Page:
Tuesday, June 5, 2012
Roman Signer | Gleichzeitig (Simultaneous)
Zurich, Switzerland, Hauser & Wirth, 1999
Wooden box, Acrylic, steel, clay
Edition of 100
As the Swiss representative at the Venice Biennale in 1999, Signer made 117 steel balls fall from the ceiling on to lumps of clay placed below them on the gallery floor. 100 were boxed and made available as an edition. Copies are still available from the publisher, here, for €3000.
The catalogue is available from amazon for $40.00.
From an interview with BOMB magazine:
Armin Senser: Do you have any expectations when you’re working on something?
Roman Signer: Never, but I imagine certain scenarios. The ideal-case scenario is the one I had imagined: for instance, there’s a puff of smoke and a helicopter disappears into it and then emerges again. But when I do an action it might turn out completely different. That’s the adventure. I’m actually looking for small adventures in art. Otherwise art gets boring.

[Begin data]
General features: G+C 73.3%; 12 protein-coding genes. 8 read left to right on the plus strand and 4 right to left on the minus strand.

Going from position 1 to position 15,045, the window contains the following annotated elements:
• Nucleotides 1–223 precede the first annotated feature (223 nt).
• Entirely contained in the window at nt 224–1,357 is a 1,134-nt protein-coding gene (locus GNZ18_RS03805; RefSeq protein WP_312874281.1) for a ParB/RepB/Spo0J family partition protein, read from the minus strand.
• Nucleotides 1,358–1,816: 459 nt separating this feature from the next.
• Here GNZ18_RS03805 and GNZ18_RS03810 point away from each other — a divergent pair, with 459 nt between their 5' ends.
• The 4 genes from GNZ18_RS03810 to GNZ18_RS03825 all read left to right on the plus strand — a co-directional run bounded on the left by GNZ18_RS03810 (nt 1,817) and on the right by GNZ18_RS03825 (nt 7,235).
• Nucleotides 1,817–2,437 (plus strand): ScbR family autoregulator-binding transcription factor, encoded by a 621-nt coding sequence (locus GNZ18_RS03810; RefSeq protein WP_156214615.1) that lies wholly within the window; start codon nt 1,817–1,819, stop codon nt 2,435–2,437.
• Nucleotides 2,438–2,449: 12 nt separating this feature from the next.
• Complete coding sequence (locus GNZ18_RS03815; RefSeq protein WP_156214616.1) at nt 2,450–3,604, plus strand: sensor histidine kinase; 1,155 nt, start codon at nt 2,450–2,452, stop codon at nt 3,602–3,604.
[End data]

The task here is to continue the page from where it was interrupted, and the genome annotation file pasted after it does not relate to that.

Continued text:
AS: Let’s take the arrangement of balls you created for the 1999 Venice Biennale. The balls were blown up, and were bound to fall from the ceiling onto a pile of clay. A scientist could’ve predicted when and where the balls would fall. What actually happened were small deviations and irregularities. You undermine expectation, even scientific ones.
RS: Yes. That’s life. One of the 117 balls fell after a delay. Did you see that on film? It took a hundredth of a second. I had done an experiment with this very ball the evening before. I wanted to see how it would fall into the clay. Afterward a worker hung up the ball slightly differently. Because of that it fell down a fraction of a second later.
AS: The perfect is the real, as opposed to the ideal—it’s what actually happens.
RS: Perfection has no role in this at all. In a class of 117 students, there will always be one who comes late.
AS: The event in Venice, the document of a deviation, demonstrates the unpredictability of nature—it poses a theory of nature.
RS: Nature thrives on those deviations. Only in mathematics everything works perfectly. But the higher the math, the more it becomes art, credos.